Analysis: With Florida Loss, How Much Longer Can Age Excuse Kentucky?
Rupp Arena was at its most intimidating Saturday—24,425 fans were there, the sixth-most in arena history, and the crowd was impressive in volume and not just … volume—and the No. 14 Wildcats spent the first half playing some of their best defense of the season.
Still, No. 3 Florida has won 16 straight and the Wildcats weren’t quite the force of nature it seems necessary to hand the Gators their first SEC loss. Point guard Scottie Wilbekin was electric in the second half, finishing with 23 points after a five-point first half. Florida won 69-59.
It was Kentucky’s first home loss of the season, snapping a 22-game home winning streak dating back to last season. Kentucky is now 81-3 at home under John Calipari.
James Young led the Wildcats with 19 points, and Andrew Harrison had 20 before fouling out with about a minute to play.
Calipari was assessed a technical foul with 8:14 to play by an official standing about 40 feet away during a dead ball. At the time, Kentucky was leading 48-47; Wilbekin made the two technical free throws, and Casey Prather scored a bucket on the ensuing possession, a four-point swing from which Kentucky would never fully recover.
The Wildcats tied the game at 53-53 with six minutes to play but never took the lead after that. They were scoreless the final two minutes of the game.
After another loss chalked up to youth, how much longer can age excuse UK?
For 19 wins this season, Kentucky has been talented. For six losses, it’s been young. The two descriptors seem mutually exclusive in the narrative surrounding all that is Kentucky basketball—though recent outings against Mississippi State and Auburn seem to suggest they can coexist—but the thought is, young will eventually evaporate once the team that led No. 3 Florida 31-28 at halftime can figure out how to not turn into the team that eventually lost that game 69-59.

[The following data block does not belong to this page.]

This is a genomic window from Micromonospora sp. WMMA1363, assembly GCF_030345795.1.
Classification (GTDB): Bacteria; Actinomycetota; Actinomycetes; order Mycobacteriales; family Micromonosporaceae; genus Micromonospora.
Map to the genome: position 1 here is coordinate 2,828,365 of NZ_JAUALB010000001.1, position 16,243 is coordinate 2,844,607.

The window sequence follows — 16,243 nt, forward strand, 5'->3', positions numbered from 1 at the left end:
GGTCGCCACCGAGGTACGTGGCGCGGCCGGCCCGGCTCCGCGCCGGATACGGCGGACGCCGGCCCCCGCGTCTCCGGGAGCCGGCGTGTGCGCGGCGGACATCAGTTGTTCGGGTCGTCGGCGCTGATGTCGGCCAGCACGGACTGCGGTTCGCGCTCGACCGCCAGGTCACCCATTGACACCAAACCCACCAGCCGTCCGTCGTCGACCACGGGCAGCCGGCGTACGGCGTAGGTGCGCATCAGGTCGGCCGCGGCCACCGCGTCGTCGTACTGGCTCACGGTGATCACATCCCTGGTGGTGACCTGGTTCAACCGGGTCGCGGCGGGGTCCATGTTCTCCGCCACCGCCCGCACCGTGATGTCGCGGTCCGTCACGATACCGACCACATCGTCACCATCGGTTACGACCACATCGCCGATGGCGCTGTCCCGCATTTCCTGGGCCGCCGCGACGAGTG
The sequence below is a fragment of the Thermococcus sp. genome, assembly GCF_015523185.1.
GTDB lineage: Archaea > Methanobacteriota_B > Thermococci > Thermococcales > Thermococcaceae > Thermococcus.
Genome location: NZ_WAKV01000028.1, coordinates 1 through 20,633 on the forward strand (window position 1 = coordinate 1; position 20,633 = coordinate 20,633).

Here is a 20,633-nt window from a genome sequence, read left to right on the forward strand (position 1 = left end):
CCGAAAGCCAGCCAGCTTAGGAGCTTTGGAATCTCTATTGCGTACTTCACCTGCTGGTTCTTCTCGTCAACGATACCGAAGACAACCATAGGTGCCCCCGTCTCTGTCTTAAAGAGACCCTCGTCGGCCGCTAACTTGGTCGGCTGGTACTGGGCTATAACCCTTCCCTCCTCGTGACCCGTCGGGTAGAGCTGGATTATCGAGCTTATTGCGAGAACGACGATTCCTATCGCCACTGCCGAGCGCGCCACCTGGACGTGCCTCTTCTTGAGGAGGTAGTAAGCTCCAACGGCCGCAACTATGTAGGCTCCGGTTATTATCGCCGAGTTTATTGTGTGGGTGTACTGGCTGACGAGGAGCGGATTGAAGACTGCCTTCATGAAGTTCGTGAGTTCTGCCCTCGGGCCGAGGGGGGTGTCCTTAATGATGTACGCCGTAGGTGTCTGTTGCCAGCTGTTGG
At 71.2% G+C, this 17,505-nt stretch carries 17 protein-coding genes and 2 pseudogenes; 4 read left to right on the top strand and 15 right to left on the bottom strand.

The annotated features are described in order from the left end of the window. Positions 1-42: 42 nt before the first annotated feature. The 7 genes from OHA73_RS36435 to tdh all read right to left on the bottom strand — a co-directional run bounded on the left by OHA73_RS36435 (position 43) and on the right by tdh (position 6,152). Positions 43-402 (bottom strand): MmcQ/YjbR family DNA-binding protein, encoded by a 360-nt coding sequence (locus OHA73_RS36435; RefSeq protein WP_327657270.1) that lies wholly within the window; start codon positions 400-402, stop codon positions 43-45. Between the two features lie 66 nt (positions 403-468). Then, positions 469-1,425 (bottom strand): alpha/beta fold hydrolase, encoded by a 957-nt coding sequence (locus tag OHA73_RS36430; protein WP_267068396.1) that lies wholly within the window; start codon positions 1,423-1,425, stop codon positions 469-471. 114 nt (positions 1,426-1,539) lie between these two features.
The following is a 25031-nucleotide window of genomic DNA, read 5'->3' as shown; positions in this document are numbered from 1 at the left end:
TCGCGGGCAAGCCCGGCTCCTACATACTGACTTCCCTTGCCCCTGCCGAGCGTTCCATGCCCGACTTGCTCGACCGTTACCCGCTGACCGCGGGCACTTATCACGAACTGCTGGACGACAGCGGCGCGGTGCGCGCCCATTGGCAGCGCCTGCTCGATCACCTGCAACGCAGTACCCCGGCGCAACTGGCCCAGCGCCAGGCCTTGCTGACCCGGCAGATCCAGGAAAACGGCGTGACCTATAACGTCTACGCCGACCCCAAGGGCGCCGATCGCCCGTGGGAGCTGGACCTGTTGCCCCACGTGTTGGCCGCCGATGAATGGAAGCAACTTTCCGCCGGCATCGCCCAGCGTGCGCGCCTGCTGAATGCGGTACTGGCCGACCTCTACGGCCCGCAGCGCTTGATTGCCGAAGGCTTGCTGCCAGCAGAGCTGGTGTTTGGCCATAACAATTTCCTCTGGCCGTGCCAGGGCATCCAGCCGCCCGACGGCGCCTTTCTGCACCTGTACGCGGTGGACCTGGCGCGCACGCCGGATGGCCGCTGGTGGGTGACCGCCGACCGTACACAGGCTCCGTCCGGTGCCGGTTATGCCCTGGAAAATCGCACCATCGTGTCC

Florida’s senior point guard Scottie Wilbekin was magnificent in the second half Saturday, and he finished with 23 points and two assists. Senior forward Casey Prather was 8 of 9 from the floor and led the Gators with 24 points. Senior power forward Patric Young had several important buckets in the second half, and he finished with 10 points.
That word senior popped up a lot in that last paragraph, and it popped up a lot in post-game interviews. It had to be noted because the way Florida played in the second half demanded it. It was composed even though Kentucky took a seven-point lead with 11 minutes to play, and Rupp Arena’s crowd of 24,425 was the sixth-largest in the building’s history, and those 24,425 made the arena as loud as it had been in a few years, and Kentucky’s defense in the first half was likely the best it had played all season, and nobody was in deep foul trouble to suggest the Wildcats couldn’t repeat that after halftime.
As Florida thrived, Kentucky did not. Lack of experience was brought up, and Calipari was one to buy in.
“They were just a little too experienced down the stretch,” he said.
Calipari has said all season long that at some point, his team will learn how to not be young anymore, lamenting at the same time how young his team is in that moment. It’s happened after each time Kentucky has lost this season, neatly spread out over the season’s three-or-so months so far: